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Posted by ESPN.com's Chris Low
And then there was one. That's right. We're through seven weeks, and only Alabama remains unbeaten in the SEC. The Crimson Tide took this past week off to get ready for the stretch run. How much longer will Alabama remain unscathed? In this league, going unbeaten is probably a thing of the past. But before anybody in the SEC gets too up in arms about the latest rankings or who's moved past whom, it doesn't really matter. The SEC champion, provided it has no more than one loss, still stands a great shot of playing in the BCS national championship game. There will be ample opportunities for Alabama, Florida, Georgia and LSU all to prove their worth over the next month and a half. Here's what we learned about the league in Week 7:
Tebow is settling in: A year ago, Tim Tebow was college football's version of Superman. He put up super-human offensive numbers, the kind of numbers we might not see again anytime soon, and won the Heisman Trophy. As he entered this season, the expectations of duplicating those gaudy numbers were clearly weighing on him. At times, he didn't play like himself. But he seems now to be settling into a role that he embraces. He still drives this offense, but he doesn't have to do it all. Others, such as Chris Rainey and Jeffrey Demps, are emerging and the burden for Tebow to make something happen on every play isn't nearly as daunting. Offensive coordinator Dan Mullen said it best. "I hope he relaxes right now and all those expectations of coming into the season as the Heisman Trophy winner ... put those aside. You're our leader and you need to lead us to the SEC [title]," Mullen said.
Tuberville living a nightmare: Auburn coach Tommy Tuberville is on record as saying it was a mistake to hire Tony Franklin as his offensive coordinator in the first place. Tuberville abruptly fired Franklin last week, and the result was Auburn's worst offensive showing of the season Saturday in a 25-22 home loss to Arkansas. The Tigers stayed in Franklin's no-huddle, spread offense and looked even more lost than they have all season. This has disaster written all over it for the Tigers, who have now lost three of their last four games. Tuberville, normally very open, hasn't allowed his assistant coaches to talk to the media the last week. One of the reasons he reversed course and fired Franklin last Wednesday after earlier endorsing him was apparently because of the lack of chemistry between Franklin and the rest of the staff. It's gotten much bigger than that now for Tuberville, who may himself be in trouble if this season goes down the tubes.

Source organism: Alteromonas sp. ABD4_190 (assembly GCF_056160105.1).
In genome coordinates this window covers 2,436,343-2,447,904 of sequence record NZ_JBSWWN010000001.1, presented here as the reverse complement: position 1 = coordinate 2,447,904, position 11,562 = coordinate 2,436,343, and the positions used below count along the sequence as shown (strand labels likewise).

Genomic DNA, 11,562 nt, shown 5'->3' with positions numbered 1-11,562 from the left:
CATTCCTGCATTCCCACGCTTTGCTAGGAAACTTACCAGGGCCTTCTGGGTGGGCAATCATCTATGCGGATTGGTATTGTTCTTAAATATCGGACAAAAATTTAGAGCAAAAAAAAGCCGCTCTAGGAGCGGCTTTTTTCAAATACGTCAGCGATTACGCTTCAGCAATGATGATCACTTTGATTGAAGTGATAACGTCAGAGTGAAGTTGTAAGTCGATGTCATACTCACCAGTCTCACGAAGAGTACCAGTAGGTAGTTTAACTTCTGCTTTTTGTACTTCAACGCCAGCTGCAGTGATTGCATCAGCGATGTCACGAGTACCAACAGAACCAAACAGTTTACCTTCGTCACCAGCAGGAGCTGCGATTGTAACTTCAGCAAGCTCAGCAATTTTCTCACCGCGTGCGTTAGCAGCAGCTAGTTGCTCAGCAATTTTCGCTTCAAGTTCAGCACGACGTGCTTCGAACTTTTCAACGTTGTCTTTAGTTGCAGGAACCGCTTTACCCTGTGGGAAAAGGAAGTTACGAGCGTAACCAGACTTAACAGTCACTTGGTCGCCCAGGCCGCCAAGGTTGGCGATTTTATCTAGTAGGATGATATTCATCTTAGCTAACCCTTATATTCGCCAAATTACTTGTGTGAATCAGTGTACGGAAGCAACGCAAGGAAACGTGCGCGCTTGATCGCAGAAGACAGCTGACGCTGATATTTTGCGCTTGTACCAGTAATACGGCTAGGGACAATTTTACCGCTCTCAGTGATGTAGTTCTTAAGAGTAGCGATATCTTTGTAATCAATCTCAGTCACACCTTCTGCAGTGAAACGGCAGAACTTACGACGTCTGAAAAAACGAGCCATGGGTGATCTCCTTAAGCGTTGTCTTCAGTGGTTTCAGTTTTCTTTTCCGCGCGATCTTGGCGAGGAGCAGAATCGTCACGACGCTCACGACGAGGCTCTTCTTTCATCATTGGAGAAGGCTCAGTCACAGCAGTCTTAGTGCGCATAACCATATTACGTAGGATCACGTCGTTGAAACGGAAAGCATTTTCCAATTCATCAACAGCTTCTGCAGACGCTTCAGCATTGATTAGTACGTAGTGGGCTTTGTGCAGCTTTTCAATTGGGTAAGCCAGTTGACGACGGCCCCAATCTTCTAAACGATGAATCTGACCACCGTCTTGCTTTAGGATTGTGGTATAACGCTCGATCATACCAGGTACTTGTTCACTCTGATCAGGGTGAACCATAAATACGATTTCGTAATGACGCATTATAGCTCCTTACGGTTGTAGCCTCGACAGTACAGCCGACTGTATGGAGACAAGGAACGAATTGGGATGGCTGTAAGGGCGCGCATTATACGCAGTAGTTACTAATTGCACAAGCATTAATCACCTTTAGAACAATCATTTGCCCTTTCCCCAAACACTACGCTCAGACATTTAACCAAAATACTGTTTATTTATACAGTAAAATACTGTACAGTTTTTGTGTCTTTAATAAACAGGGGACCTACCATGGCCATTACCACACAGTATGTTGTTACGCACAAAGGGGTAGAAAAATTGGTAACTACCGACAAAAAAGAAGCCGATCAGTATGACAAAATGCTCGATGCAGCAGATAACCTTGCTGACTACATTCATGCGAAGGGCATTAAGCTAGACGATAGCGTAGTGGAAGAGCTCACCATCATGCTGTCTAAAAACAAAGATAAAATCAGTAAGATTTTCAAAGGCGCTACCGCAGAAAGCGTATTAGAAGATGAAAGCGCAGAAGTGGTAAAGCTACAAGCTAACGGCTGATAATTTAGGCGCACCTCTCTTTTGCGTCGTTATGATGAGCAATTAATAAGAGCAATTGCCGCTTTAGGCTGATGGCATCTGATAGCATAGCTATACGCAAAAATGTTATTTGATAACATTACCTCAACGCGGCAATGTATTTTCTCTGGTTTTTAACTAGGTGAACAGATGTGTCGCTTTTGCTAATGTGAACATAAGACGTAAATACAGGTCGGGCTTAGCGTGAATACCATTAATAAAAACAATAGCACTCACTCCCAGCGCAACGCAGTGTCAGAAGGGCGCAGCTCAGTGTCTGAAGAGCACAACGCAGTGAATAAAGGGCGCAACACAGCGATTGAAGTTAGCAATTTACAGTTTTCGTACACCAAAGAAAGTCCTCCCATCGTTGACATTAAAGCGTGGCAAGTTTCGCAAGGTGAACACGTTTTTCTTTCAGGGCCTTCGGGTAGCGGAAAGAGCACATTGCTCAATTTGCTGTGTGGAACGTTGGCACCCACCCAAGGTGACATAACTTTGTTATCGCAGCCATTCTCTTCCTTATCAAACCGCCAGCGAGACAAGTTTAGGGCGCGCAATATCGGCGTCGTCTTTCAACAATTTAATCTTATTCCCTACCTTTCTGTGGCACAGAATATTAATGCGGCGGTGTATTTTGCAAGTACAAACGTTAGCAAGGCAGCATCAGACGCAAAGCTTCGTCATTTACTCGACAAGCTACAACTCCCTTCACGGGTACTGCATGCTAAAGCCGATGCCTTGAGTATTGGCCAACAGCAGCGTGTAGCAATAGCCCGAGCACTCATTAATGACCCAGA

LSU's defense is underachieving: This was supposed to be the most menacing front seven in college football with lots of depth up front. It would be overstating it to say the Tigers are playing poorly on defense right now. They're just not playing up to their potential, or more specifically, up to their talent level. LSU was shredded by Florida on Saturday night in the Swamp in a 51-21 blowout loss. You'd have to search long and hard to find a worse defensive performance by the Tigers this decade. It was the most points LSU has allowed since a 56-13 loss to Florida in 1996. Inexperience in the secondary was a concern coming into the season, and the Tigers have had their problems back there. But they're also not getting consistent pressure on the quarterback. Miles said late Saturday night that he would look at any and all possible changes defensively, including personnel.
The East title goes through Jacksonville: Vanderbilt's loss at Mississippi State all but assured it. The winner of the Florida-Georgia showdown in Jacksonville on Nov. 1 is going to represent the Eastern Division in the SEC championship game. Big surprise, right? Vanderbilt's certainly not out of it and plays at Georgia this coming Saturday, but the Commodores probably needed to go into that game unbeaten to have a legitimate chance at winning the division and going to Atlanta. At this point, Florida appears to have the best path. The Gators also seem to be finding themselves offensively. After the Vanderbilt game this coming weekend, Georgia's next four games are all away from Sanford Stadium -- at LSU, Florida in Jacksonville, at Kentucky and at Auburn. That's a grueling stretch for anybody.
South Carolina has its quarterback: Gamecock Nation, meet your new quarterback. Stephen Garcia's name has been uttered countless times since he first stepped foot on campus in January 2007. But it was usually some fan lamenting the fact that he couldn't stay out of trouble. Well, Garcia has managed to steer clear of the law lately, and he played Saturday in South Carolina's 24-17 win over Kentucky the way Steve Spurrier and the Gamecocks' fans envisioned he would when he first came to Columbia as a highly regarded dual-threat prospect out of Florida. There won't be any suspense this week who the Gamecocks' starting quarterback will be against LSU. Spurrier announced soon after Garcia led the Gamecocks on two fourth-quarter scoring drives to beat Kentucky that the much ballyhooed redshirt freshman was his man.